by Marge Piercy
In flat America, in Chicago,
Graceland cemetery on the German North Side.
Forty feet of Corinthian candle
celebrate Pullman embedded
lonely raisin in a cake of concrete.
The Potter Palmers float
in an island parthenon.
Barons of hogfat, railroads and wheat
are postmarked with angels and lambs.
But the Getty tomb: white, snow patterned
in a triangle of trees swims dappled with leaf shadow,
sketched light arch within arch
delicate as fingernail moons.
The green doors should not be locked.
Doors of fern and flower should not be shut.
Louis Sullivan, I sit on your grave.
It is not now good weather for prophets.
Sun eddies on the steelsmoke air like sinking honey.
On the inner green door of the Getty tomb
(a thighbone's throw from your stone)
a marvel of growing, blooming, thrusting into seed:
how all living wreathe and insinuate
in the circlet of repetition that never repeats:
ever new birth never rebirth.
Each tide pool microcosm spiraling from your hand.
Sullivan, you had another five years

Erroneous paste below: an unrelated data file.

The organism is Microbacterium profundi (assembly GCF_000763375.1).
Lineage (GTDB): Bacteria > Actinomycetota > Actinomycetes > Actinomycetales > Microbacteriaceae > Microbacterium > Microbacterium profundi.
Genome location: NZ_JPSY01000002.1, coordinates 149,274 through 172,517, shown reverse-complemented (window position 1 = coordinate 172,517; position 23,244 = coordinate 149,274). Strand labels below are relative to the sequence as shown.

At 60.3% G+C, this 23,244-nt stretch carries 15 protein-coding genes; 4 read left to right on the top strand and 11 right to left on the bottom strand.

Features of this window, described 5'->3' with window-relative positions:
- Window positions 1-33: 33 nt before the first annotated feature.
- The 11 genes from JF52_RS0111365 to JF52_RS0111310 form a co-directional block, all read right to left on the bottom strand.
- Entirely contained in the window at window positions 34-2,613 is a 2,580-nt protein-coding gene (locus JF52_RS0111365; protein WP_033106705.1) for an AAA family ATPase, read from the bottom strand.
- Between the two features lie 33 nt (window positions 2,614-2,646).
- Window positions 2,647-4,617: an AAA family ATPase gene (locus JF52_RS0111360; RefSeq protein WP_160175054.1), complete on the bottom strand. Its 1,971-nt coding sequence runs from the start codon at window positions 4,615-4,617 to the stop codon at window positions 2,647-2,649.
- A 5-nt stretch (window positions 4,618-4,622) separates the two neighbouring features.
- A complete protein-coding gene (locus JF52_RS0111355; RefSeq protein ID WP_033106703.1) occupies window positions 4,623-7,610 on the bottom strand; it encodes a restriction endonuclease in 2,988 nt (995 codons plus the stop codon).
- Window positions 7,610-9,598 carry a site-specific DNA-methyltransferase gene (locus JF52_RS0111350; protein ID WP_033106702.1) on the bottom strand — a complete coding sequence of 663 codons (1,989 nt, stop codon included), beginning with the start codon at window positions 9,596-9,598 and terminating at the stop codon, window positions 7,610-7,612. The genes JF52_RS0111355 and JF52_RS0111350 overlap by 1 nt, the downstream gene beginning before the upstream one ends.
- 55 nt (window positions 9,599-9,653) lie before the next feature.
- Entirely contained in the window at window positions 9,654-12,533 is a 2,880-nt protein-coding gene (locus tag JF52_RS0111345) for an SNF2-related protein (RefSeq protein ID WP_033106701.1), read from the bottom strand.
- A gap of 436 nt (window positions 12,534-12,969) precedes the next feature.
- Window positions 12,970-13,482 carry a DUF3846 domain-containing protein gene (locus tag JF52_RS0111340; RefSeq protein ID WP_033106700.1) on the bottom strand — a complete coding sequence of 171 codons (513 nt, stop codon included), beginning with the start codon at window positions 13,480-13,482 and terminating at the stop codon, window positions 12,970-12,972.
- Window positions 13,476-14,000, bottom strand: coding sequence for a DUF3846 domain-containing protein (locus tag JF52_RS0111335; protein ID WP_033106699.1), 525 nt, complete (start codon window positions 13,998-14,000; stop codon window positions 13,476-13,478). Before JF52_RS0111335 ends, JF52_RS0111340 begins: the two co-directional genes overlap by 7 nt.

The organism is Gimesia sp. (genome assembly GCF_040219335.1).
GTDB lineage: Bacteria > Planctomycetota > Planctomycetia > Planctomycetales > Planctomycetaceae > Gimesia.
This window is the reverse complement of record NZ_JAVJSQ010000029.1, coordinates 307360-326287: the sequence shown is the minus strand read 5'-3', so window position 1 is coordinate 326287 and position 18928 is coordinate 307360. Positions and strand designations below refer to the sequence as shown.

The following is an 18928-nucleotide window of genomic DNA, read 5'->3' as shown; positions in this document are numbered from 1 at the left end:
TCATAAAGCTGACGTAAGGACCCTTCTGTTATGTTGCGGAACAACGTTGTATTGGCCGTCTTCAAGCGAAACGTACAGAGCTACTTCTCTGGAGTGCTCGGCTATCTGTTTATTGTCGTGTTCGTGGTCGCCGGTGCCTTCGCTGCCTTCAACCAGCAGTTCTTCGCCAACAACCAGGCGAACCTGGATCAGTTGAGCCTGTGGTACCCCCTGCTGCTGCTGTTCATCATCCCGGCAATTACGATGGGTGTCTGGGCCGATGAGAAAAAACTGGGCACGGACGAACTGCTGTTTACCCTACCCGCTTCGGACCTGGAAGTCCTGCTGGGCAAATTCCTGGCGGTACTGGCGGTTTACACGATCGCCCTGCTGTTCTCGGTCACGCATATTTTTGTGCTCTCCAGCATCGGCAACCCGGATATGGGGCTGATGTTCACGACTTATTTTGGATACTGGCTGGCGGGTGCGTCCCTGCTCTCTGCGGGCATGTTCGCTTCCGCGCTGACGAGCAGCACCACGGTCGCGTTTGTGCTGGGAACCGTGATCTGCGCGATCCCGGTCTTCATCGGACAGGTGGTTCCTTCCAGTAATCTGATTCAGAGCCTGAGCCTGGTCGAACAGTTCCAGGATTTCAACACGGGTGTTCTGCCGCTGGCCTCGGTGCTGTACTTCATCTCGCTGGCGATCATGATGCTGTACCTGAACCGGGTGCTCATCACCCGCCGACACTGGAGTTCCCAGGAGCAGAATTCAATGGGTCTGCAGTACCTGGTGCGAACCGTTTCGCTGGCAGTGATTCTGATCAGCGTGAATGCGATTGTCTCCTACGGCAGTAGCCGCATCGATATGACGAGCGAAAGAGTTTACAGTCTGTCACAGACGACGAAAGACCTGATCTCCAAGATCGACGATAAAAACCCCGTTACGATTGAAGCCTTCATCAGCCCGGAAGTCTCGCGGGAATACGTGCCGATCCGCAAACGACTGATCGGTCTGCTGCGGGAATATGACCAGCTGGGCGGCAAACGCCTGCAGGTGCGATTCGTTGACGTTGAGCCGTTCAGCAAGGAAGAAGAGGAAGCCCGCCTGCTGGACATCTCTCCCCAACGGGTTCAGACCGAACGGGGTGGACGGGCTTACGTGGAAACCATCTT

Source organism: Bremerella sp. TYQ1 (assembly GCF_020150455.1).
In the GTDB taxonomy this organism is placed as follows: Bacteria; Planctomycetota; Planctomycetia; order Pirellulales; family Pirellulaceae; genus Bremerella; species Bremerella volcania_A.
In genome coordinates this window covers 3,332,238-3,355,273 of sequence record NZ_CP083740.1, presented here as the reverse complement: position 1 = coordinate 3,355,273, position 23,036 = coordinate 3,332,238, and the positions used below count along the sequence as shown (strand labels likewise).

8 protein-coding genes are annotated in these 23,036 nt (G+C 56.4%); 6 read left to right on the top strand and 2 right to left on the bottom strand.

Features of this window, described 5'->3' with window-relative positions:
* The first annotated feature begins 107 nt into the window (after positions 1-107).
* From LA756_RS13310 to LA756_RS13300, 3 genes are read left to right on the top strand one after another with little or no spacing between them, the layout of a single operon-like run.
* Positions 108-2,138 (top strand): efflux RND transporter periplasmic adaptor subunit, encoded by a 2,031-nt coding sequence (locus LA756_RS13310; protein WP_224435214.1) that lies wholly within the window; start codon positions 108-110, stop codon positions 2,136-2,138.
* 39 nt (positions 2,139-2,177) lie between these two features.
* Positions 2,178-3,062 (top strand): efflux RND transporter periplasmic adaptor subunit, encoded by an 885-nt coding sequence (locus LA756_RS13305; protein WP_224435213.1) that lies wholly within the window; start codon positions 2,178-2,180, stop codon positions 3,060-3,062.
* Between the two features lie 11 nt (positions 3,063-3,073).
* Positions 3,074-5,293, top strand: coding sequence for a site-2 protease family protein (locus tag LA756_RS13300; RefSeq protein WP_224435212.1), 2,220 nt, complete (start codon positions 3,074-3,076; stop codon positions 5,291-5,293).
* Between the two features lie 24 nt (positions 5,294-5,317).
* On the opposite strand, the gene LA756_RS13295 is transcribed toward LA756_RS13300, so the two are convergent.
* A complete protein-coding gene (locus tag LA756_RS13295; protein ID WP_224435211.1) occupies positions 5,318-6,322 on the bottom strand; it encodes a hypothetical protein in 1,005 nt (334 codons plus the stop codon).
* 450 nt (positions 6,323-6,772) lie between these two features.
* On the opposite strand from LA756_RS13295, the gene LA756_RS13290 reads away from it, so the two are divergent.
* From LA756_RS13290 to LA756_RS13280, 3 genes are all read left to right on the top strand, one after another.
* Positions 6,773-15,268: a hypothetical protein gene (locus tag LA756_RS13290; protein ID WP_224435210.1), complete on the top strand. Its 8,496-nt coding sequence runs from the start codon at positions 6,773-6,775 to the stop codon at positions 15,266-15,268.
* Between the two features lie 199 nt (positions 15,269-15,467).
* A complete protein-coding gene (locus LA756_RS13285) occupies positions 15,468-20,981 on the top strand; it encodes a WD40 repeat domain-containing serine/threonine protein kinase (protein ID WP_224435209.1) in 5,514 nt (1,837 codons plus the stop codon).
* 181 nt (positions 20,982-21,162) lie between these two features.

when your society would give you work.
Thirty years with want crackling in your hands.
Thirty after years with cities
flowering and turning grey in your beard.
All poets are unemployed nowadays.
My country marches in its sleep.
The past structures a heavy mausoleum
hiding its iron frame in masonry.
Men burn like grass
while armies grow.
Thirty years in the vast rumbling gut
of this society you stormed
to be used, screamed
no louder than any other breaking voice.
The waste of a good man
bleeds the future that's come
in Chicago, in flat America,
where the poor still bleed from the teeth,
housed in sewers and filing cabinets,
where prophets may spit into the wind
till anger sleets their eyes shut,
where this house that dances the seasons
and the braid of all living
and the joy of a man making his new good thing
is strange, irrelevant as a meteor,
in Chicago, in flat America
in this year of our burning.
Last updated May 02, 2015